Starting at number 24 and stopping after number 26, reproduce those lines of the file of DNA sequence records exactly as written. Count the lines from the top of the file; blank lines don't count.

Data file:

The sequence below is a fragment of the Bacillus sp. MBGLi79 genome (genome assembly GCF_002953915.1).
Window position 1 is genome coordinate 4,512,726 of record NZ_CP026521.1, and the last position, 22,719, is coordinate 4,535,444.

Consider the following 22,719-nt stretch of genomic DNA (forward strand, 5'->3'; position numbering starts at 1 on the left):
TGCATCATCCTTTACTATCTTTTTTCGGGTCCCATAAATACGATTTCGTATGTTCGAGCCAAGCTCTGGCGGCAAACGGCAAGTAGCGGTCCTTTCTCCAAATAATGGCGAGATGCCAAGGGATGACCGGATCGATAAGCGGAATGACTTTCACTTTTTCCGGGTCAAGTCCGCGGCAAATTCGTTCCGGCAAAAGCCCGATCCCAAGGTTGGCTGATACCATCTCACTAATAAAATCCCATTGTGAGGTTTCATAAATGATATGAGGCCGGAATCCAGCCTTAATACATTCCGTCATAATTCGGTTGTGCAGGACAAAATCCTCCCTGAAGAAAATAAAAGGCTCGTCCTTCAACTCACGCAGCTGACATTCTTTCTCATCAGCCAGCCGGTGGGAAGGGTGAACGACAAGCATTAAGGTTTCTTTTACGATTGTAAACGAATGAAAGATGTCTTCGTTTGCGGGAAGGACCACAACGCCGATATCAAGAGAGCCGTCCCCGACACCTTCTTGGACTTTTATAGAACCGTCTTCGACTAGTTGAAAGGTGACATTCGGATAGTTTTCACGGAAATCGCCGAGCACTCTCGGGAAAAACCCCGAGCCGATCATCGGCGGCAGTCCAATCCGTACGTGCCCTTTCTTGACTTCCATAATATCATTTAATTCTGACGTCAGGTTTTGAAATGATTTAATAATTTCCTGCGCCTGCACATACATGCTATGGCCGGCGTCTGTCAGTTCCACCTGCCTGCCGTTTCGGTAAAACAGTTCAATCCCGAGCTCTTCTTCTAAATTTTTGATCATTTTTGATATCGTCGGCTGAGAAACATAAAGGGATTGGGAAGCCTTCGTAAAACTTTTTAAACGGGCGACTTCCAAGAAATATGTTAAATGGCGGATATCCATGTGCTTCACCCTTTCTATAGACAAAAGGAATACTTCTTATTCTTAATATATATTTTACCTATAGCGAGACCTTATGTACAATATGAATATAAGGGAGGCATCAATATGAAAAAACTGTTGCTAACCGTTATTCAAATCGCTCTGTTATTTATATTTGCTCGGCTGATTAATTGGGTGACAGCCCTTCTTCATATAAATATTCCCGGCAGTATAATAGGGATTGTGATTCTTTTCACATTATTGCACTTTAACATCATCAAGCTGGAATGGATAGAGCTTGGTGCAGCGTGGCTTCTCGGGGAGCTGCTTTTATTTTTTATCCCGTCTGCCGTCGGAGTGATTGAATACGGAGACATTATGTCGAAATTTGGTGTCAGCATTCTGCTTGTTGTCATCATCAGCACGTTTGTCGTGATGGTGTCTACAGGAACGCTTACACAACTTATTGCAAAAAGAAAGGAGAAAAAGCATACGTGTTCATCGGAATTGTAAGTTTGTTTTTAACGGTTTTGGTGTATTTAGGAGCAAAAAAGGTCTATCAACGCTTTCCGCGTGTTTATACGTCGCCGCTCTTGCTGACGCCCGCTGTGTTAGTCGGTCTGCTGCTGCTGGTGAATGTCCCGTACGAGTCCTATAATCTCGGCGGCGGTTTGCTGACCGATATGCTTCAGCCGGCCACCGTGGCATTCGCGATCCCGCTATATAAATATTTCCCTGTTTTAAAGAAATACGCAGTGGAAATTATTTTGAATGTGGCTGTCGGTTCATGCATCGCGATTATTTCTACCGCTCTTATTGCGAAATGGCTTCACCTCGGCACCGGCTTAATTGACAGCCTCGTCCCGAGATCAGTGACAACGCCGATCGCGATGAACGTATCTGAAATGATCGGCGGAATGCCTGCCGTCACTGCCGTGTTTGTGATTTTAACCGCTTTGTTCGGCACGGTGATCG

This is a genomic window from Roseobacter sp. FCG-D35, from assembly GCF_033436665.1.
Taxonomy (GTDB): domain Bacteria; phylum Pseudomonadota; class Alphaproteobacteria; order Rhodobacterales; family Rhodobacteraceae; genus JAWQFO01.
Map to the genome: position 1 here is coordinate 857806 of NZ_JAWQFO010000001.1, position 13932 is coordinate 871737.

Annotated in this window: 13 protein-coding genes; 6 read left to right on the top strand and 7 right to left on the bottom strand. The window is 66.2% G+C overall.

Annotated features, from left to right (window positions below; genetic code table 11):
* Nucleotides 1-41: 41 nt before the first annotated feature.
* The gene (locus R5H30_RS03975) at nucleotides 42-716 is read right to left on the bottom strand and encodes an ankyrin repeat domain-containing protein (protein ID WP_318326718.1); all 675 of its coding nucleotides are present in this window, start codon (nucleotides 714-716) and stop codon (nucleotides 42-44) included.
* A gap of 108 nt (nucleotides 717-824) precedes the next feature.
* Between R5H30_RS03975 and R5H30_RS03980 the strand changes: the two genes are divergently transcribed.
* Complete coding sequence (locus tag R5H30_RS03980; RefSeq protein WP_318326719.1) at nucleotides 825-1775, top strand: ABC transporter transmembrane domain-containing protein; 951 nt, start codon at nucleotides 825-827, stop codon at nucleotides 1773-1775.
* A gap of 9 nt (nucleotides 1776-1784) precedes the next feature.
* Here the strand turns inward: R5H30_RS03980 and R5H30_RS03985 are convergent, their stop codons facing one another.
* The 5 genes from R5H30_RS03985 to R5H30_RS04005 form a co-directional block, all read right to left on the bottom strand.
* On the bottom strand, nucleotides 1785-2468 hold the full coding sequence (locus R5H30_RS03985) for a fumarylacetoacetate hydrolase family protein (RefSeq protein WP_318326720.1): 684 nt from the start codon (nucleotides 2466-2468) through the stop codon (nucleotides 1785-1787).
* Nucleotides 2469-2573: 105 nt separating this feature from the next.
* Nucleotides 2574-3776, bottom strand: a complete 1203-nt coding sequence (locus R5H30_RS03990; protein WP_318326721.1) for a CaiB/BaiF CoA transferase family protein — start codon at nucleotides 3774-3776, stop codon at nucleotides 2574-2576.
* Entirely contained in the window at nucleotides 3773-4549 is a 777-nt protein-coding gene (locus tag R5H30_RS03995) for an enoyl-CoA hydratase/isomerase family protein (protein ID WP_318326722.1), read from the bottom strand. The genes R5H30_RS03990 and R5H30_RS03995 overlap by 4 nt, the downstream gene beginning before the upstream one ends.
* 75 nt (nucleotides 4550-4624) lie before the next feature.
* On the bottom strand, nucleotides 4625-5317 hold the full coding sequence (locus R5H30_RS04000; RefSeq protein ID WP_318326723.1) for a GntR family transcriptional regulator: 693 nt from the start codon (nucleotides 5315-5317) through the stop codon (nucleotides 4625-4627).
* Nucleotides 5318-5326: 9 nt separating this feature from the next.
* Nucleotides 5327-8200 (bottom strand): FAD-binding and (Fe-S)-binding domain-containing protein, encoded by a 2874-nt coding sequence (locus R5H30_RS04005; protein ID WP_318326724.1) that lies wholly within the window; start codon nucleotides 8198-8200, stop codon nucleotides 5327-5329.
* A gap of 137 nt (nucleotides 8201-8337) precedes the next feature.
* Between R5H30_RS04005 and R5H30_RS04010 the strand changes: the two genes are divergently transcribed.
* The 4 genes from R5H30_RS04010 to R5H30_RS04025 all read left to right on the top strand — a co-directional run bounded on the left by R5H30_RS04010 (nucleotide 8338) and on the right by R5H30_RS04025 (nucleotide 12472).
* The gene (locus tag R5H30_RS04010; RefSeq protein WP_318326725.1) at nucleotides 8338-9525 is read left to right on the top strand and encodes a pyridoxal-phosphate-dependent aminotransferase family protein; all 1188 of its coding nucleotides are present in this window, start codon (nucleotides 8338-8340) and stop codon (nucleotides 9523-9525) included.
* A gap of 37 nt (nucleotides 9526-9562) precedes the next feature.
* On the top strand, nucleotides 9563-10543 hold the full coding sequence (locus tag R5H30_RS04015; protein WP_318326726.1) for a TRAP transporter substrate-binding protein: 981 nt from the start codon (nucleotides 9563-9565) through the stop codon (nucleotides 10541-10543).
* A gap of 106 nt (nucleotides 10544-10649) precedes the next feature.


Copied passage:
* Nucleotides 5318-5326: 9 nt separating this feature from the next.
* Nucleotides 5327-8200 (bottom strand): FAD-binding and (Fe-S)-binding domain-containing protein, encoded by a 2874-nt coding sequence (locus R5H30_RS04005; protein ID WP_318326724.1) that lies wholly within the window; start codon nucleotides 8198-8200, stop codon nucleotides 5327-5329.
* A gap of 137 nt (nucleotides 8201-8337) precedes the next feature.